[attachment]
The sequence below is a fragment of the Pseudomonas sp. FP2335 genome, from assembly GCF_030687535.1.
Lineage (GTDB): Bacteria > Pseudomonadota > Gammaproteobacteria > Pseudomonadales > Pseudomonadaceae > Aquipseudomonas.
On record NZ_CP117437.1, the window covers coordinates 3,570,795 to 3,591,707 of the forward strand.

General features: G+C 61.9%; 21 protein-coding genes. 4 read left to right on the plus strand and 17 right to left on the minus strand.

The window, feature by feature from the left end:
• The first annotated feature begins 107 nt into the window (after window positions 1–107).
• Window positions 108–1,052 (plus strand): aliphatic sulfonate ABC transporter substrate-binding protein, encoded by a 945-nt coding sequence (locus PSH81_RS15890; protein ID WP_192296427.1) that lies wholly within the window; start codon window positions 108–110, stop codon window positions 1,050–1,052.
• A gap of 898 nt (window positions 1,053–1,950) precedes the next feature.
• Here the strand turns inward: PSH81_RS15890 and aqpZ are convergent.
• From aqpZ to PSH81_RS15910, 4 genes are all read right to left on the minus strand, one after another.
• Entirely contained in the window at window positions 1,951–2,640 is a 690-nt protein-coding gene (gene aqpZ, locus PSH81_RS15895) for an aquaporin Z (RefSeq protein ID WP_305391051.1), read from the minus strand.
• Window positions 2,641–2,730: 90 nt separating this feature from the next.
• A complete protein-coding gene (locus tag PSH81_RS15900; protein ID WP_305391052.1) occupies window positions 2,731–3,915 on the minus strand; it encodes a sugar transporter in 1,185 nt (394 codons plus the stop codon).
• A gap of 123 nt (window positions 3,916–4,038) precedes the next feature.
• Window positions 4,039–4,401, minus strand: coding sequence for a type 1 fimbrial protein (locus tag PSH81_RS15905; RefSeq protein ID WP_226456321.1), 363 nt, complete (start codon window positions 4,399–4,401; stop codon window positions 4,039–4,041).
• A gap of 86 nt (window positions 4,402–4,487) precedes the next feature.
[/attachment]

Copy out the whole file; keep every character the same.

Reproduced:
The sequence below is a fragment of the Pseudomonas sp. FP2335 genome, from assembly GCF_030687535.1.
Lineage (GTDB): Bacteria > Pseudomonadota > Gammaproteobacteria > Pseudomonadales > Pseudomonadaceae > Aquipseudomonas.
On record NZ_CP117437.1, the window covers coordinates 3,570,795 to 3,591,707 of the forward strand.

General features: G+C 61.9%; 21 protein-coding genes. 4 read left to right on the plus strand and 17 right to left on the minus strand.

The window, feature by feature from the left end:
• The first annotated feature begins 107 nt into the window (after window positions 1–107).
• Window positions 108–1,052 (plus strand): aliphatic sulfonate ABC transporter substrate-binding protein, encoded by a 945-nt coding sequence (locus PSH81_RS15890; protein ID WP_192296427.1) that lies wholly within the window; start codon window positions 108–110, stop codon window positions 1,050–1,052.
• A gap of 898 nt (window positions 1,053–1,950) precedes the next feature.
• Here the strand turns inward: PSH81_RS15890 and aqpZ are convergent.
• From aqpZ to PSH81_RS15910, 4 genes are all read right to left on the minus strand, one after another.
• Entirely contained in the window at window positions 1,951–2,640 is a 690-nt protein-coding gene (gene aqpZ, locus PSH81_RS15895) for an aquaporin Z (RefSeq protein ID WP_305391051.1), read from the minus strand.
• Window positions 2,641–2,730: 90 nt separating this feature from the next.
• A complete protein-coding gene (locus tag PSH81_RS15900; protein ID WP_305391052.1) occupies window positions 2,731–3,915 on the minus strand; it encodes a sugar transporter in 1,185 nt (394 codons plus the stop codon).
• A gap of 123 nt (window positions 3,916–4,038) precedes the next feature.
• Window positions 4,039–4,401, minus strand: coding sequence for a type 1 fimbrial protein (locus tag PSH81_RS15905; RefSeq protein ID WP_226456321.1), 363 nt, complete (start codon window positions 4,399–4,401; stop codon window positions 4,039–4,041).
• A gap of 86 nt (window positions 4,402–4,487) precedes the next feature.